Fever of Unknown Origin Features Later Diagnosed as Lymphoma

Fever of Unknown Origin Features Later Diagnosed as Lymphoma

Researchers identified characteristics associated with fever of unknown origin (FUO) that later became diagnosed as lymphoma, in addition to features associated with survival outcomes, in a new study. Results were reported in the American Journal of Translational Research.

Lymphoma is considered a common neoplastic cause of FUO. “There is, however, a scarcity of evidence revealing the variations in clinical features and prognosis of lymphoma patients who initially appear with FUO,” the researchers explained in their report.

The retrospective study included patients seen originally for FUO at Huadong Hospital of Fudan University in Shanghai, China, and who later received a lymphoma diagnosis and treatment. Patients were enrolled between January 2013 and December 2019. Patients with lymphoma, but who did not have FUO (non-FUO group), were matched to those with FUO in this study for analyses of clinical symptoms, laboratory assessments, and prognostic factors.

The definition of FUO in this study included a fever of ≥38.3 degrees Celsius that persisted beyond 3 weeks, as well as an uncertain diagnosis following either 3 outpatient visits or 3 days of in-hospital investigation. Overall survival (OS) was the primary study outcome, and the secondary outcome was progression-free survival (PFS).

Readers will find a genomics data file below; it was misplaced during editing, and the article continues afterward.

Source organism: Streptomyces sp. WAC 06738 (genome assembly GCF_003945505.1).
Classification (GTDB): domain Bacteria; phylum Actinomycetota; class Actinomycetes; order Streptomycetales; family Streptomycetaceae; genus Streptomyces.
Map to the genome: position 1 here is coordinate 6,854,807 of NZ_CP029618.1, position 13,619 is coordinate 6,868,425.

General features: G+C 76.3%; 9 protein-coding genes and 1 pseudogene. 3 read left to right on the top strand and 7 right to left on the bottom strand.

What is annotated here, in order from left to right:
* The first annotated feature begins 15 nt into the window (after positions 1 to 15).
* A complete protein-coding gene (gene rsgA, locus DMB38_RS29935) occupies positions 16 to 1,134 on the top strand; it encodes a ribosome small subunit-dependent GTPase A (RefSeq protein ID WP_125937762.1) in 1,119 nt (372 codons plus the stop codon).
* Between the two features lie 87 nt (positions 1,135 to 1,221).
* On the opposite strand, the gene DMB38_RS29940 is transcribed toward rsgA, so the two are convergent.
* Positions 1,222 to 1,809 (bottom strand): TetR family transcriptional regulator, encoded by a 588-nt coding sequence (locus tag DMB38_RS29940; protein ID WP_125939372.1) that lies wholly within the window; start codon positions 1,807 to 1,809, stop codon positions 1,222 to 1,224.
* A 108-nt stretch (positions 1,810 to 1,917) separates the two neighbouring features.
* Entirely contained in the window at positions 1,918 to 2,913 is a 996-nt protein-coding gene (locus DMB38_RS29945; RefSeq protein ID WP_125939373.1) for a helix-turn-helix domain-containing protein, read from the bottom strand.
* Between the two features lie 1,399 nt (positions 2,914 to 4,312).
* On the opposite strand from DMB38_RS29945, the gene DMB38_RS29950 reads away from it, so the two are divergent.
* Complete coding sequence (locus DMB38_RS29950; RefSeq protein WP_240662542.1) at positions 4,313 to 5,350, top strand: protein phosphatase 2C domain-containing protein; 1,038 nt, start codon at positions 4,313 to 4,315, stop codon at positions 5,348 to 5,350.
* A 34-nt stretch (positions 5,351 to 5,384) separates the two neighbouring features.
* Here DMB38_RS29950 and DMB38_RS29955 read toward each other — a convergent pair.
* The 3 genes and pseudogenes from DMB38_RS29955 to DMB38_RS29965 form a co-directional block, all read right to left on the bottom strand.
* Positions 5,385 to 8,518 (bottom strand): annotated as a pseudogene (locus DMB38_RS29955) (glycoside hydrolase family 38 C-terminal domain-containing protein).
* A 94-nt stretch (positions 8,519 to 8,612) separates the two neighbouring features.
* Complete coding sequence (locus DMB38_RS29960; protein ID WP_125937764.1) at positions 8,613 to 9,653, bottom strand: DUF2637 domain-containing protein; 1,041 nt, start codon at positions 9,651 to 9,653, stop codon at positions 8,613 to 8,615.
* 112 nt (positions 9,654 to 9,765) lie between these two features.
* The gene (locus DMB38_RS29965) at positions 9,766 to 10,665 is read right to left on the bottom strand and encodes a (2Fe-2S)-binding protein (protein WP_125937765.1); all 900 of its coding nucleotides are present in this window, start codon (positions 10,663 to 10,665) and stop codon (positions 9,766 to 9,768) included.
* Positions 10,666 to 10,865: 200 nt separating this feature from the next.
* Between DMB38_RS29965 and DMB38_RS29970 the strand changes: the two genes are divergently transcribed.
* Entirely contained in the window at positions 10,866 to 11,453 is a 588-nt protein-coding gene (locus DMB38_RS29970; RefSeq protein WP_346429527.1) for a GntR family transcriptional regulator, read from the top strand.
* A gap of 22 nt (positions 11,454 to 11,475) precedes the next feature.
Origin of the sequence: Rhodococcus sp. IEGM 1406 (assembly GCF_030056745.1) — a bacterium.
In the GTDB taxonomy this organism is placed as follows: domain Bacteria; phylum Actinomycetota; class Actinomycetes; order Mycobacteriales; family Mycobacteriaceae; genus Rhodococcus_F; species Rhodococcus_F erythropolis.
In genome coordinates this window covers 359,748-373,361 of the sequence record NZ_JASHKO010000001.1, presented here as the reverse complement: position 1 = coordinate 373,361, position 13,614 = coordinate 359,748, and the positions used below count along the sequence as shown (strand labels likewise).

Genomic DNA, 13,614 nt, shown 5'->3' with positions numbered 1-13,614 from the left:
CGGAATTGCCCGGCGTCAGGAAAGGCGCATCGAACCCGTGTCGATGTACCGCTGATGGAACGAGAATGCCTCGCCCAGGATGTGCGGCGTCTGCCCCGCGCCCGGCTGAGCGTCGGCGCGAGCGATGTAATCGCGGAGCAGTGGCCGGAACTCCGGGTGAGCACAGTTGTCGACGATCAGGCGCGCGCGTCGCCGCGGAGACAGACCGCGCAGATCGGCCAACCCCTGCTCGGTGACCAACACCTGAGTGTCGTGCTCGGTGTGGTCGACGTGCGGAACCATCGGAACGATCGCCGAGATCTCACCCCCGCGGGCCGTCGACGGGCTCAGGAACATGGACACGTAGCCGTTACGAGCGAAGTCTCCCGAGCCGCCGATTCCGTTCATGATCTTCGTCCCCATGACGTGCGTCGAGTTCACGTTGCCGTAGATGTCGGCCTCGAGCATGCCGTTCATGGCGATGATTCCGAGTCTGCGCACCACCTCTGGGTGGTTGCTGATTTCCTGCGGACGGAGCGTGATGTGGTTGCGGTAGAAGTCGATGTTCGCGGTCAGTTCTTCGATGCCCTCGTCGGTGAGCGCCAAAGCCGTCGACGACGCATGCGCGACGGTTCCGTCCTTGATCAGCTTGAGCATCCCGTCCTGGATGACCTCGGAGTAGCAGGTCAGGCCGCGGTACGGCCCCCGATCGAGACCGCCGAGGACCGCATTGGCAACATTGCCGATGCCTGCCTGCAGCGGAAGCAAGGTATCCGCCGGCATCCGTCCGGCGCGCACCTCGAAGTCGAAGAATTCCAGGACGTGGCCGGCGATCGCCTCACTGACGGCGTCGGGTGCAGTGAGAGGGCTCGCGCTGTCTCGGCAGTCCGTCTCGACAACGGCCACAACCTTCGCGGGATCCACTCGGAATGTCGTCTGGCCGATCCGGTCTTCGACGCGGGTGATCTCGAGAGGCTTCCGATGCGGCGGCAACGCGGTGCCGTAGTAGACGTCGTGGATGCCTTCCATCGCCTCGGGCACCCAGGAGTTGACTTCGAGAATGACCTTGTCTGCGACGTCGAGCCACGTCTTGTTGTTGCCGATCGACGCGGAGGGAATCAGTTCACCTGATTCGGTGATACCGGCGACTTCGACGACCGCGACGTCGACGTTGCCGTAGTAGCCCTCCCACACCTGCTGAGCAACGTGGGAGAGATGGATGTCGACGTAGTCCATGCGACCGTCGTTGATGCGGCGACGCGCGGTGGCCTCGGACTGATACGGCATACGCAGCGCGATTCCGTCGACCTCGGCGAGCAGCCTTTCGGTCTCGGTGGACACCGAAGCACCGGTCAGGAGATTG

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There were 180 evaluable patients in the FUO group, of whom 48.9% had B-cell non-Hodgkin lymphoma (B-NHL), 33.3% had T-cell non-Hodgkin lymphoma (T-NHL), 13.3% had natural killer/T-cell lymphoma (NK/T-CL), and 4.4% had Hodgkin lymphoma (HL). The non-FUO group included 329 evaluable patients, of whom 83.9% had B-NHL, 9.7% had T-NHL, 1.2% had NK/T-CL, and 5.2% had HL.

Compared with patients in the non-FUO group, subgroups of patients with FUO who had B-NHL, T-NHL, or NK/T-CL were found to have significantly higher maximum body temperatures. Some additional clinical and laboratory differences appeared to exist between patients with or without FUO across lymphoma subtypes.

OS also differed between patients in the FUO and non-FUO groups, depending on type of lymphoma. Differences in OS between groups were seen with HL (P =.0006), B-NHL (P =.007), and T-NHL (P =.013), with the FUO group appearing to show lower OS rates in these comparisons. PFS and overall response rates did not appear to significantly differ between FUO and non-FUO groups, regardless of lymphoma subtype.

A multivariate analysis revealed log10 serum ferritin to be an independent risk factor for mortality from all causes in the FUO group (HR, 9.578; 95% CI, 1.382-66.365; P =.022). Another independent risk factor for all-cause mortality in the FUO group was thrombocytopenia (HR, 1.916; 95% CI, 1.116-3.279; P =.018).

“Although lymphoma is one of the major causes of FUO, it is always a very difficult task to diagnose a patient who initially presents with FUO with lymphoma,” the researchers wrote in their report. This study had the largest sample size of any study the researchers were aware of that was aimed at identifying clinical and prognostic factors associated with lymphoma and FUO.

Reference

Wu M, Wulipan F, Ma J, et al. Clinical characteristics and prognostic factors of lymphoma patients initially presenting with fever of unknown origin. Am J Transl Res. 2022;14(4):2625-2636.

Source: Medical Bag https://www.medicalbag.com/home/specialties/oncology/lymphoma-features-fever-unknown-origin-later-diagnosis-treatment-risk/

General Lymphoma Oncology